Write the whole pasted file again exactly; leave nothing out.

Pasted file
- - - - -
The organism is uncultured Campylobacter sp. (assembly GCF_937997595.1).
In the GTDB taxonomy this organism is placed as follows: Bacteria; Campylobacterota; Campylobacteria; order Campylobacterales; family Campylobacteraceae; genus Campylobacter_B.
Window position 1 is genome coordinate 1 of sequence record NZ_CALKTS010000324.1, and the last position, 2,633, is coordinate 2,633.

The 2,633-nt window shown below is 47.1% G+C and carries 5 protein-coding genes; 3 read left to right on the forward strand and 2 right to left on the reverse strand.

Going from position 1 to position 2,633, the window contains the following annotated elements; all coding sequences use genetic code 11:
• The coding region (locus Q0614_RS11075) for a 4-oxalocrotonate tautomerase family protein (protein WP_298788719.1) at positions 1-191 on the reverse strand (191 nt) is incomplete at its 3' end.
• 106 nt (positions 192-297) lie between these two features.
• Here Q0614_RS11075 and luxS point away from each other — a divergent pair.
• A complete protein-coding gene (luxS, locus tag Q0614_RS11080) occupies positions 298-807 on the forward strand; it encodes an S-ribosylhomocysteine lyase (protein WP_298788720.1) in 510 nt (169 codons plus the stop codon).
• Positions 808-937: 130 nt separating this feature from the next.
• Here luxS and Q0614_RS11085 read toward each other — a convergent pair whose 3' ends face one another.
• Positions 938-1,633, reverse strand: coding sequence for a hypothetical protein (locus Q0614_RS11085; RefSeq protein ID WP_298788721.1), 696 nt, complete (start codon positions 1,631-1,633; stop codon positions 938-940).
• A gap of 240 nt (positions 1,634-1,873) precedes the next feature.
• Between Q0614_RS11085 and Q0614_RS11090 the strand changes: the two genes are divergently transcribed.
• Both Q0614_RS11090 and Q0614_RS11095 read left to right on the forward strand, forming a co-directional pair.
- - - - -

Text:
The organism is uncultured Campylobacter sp. (assembly GCF_937997595.1).
In the GTDB taxonomy this organism is placed as follows: Bacteria; Campylobacterota; Campylobacteria; order Campylobacterales; family Campylobacteraceae; genus Campylobacter_B.
Window position 1 is genome coordinate 1 of sequence record NZ_CALKTS010000324.1, and the last position, 2,633, is coordinate 2,633.

The 2,633-nt window shown below is 47.1% G+C and carries 5 protein-coding genes; 3 read left to right on the forward strand and 2 right to left on the reverse strand.

Going from position 1 to position 2,633, the window contains the following annotated elements; all coding sequences use genetic code 11:
• The coding region (locus Q0614_RS11075) for a 4-oxalocrotonate tautomerase family protein (protein WP_298788719.1) at positions 1-191 on the reverse strand (191 nt) is incomplete at its 3' end.
• 106 nt (positions 192-297) lie between these two features.
• Here Q0614_RS11075 and luxS point away from each other — a divergent pair.
• A complete protein-coding gene (luxS, locus tag Q0614_RS11080) occupies positions 298-807 on the forward strand; it encodes an S-ribosylhomocysteine lyase (protein WP_298788720.1) in 510 nt (169 codons plus the stop codon).
• Positions 808-937: 130 nt separating this feature from the next.
• Here luxS and Q0614_RS11085 read toward each other — a convergent pair whose 3' ends face one another.
• Positions 938-1,633, reverse strand: coding sequence for a hypothetical protein (locus Q0614_RS11085; RefSeq protein ID WP_298788721.1), 696 nt, complete (start codon positions 1,631-1,633; stop codon positions 938-940).
• A gap of 240 nt (positions 1,634-1,873) precedes the next feature.
• Between Q0614_RS11085 and Q0614_RS11090 the strand changes: the two genes are divergently transcribed.
• Both Q0614_RS11090 and Q0614_RS11095 read left to right on the forward strand, forming a co-directional pair.